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Who Do They Think They Are?

Teenage Girls and Their Avatars in Spaces of Social Online Communication

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Connie Morrison

Who Do They Think They Are? Teenage Girls and Their Avatars in Spaces of Social Online Communication documents a descriptive case study of teenage girls who created autobiographical avatars for their social online spaces. It explores the complex and often conflicted negotiations behind girlhood identity and representation in a cyber-social world. Comparisons are drawn between autobiographical avatars and the profile pictures that teenage girls use on their social networking sites as they consider the manner in which identity is negotiated, constructed, co-authored, and represented. The contradictions and expectations of online social and popular culture make representations of identity simultaneously limitless and limiting for the girls who create them. Given the nature of the identity-defining and social act of creating an autobiographical avatar, a critical media literacy frame provides a pedagogical opportunity for bringing avatar construction into the secondary English language arts classroom.
This book provides guidance for educators and researchers interested in the social construction of identity in an increasingly visual world, and will be valuable in courses ranging from literacy studies, media education, cultural studies, youth studies, educational research, teacher education, and popular culture to feminist, gender studies, and women’s studies courses.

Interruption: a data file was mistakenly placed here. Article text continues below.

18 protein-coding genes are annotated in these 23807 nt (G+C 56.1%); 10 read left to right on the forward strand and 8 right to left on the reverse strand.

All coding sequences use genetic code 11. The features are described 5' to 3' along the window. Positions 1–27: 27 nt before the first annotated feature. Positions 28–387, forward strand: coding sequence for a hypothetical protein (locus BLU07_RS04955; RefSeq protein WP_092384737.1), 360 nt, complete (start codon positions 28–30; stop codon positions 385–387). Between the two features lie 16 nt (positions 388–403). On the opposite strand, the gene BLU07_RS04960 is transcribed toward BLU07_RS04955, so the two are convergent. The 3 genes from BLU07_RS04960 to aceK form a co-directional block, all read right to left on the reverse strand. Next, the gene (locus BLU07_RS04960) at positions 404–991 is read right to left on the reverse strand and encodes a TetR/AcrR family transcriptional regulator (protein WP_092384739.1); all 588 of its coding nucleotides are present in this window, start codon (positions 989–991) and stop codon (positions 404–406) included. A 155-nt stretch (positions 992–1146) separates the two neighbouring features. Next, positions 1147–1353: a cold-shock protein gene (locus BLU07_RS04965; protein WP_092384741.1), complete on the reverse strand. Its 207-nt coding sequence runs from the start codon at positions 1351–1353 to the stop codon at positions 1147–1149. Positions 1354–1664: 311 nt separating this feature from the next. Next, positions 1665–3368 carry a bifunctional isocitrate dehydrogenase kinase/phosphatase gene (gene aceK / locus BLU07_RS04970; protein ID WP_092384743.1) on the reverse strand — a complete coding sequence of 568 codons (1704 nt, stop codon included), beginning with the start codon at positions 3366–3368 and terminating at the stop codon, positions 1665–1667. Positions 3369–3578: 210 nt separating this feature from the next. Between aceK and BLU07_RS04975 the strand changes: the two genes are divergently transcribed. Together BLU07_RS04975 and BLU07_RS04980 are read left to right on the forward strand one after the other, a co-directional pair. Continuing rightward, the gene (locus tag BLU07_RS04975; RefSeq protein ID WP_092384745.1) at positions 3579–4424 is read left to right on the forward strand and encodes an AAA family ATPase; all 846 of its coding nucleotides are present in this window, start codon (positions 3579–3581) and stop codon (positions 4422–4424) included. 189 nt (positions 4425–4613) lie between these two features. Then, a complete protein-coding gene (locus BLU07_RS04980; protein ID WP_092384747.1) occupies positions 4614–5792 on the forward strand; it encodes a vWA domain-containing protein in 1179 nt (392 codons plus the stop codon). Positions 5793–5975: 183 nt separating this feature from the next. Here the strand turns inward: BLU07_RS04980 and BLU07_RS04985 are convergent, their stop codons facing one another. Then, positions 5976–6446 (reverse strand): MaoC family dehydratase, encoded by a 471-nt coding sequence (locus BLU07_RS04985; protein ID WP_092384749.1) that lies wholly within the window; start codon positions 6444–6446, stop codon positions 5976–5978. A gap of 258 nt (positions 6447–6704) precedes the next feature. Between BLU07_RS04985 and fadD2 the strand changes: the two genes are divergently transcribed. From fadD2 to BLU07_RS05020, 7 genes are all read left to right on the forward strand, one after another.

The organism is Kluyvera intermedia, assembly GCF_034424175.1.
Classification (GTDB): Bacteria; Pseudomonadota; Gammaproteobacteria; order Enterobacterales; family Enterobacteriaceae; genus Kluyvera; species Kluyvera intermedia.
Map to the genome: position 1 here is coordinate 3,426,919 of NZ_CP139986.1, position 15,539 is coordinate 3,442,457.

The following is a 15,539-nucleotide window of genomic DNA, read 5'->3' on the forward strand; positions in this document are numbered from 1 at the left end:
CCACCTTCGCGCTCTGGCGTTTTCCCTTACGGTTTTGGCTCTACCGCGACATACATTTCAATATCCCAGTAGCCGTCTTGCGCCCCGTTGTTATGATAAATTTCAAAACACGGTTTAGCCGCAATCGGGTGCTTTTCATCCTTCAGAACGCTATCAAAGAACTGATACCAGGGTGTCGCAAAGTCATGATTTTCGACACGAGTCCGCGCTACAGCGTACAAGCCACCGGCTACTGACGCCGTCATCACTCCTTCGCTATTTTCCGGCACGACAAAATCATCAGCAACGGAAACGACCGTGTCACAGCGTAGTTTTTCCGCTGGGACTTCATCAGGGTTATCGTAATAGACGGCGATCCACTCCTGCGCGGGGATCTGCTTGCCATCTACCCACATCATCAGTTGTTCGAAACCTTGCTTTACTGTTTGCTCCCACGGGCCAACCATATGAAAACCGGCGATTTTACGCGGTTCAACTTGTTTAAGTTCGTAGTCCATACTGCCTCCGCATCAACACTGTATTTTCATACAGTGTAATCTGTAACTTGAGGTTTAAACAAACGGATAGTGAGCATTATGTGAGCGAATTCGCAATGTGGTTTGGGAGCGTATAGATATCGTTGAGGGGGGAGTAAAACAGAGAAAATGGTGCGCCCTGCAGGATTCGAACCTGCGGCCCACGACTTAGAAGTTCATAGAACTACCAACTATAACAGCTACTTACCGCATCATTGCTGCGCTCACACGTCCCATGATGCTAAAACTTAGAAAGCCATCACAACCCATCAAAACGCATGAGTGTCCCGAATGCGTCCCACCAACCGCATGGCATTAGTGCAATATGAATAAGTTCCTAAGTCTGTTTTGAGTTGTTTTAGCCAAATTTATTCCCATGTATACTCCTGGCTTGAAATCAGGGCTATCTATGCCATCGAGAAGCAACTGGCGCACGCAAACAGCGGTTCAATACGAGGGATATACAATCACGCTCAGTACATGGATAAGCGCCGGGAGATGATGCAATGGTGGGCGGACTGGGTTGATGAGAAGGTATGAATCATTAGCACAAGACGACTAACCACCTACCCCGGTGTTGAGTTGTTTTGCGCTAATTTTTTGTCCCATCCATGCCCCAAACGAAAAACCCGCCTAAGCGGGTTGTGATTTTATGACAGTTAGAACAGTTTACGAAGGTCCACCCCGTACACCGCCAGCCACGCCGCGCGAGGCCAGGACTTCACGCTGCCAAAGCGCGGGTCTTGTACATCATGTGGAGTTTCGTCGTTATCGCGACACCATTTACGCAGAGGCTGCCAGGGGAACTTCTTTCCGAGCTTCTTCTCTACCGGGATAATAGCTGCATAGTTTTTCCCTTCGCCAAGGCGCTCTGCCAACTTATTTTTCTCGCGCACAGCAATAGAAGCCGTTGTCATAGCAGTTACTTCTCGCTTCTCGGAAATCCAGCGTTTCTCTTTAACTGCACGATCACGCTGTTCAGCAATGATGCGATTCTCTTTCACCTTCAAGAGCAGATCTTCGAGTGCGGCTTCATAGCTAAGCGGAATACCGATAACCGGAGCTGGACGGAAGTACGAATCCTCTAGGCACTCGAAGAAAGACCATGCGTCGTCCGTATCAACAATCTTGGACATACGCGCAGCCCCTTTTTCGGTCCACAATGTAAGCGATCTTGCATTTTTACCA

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Acknowledgements vii

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Acknowledgements This book was written while juggling the final stages of my doctoral studies, teaching at Memorial University’s Faculty of Education and being a mom to my three daughters. While these separate directions in my life might appear to be at odds with each other – in reality, they have served to ground, give perspective and motivate each other. I couldn’t exist any other way. What is presented here is a version of my doctoral work. It is a look at how creating a cartoon self image can also be understood as visual autobiography. It’s about girlhood identity and the social implications of online representation. It was Dr. Ursula Kelly, my doctoral supervisor, mentor and friend who first encouraged me to submit a proposal for this book. Those who know Ursula will know how profoundly she changes lives and how her support can inspire hope and possibility. Her careful and thoughtful guidance has made this journey possible. Even though writing a book and a thesis simultaneously is a little out of the ordinary, Colin Lankshear and Michele Knobel believed it could be done. They helped me to transform my dissertation language into something more approachable. For their unwavering support and advice through the writing and revision of this book, I am both grateful and indebted. I thank Kathryn Currin for her careful reading of the manuscript. Kat proves that it is possible for teachers to learn from their former students. Sophie Appel at Peter Lang has provided production support and an...

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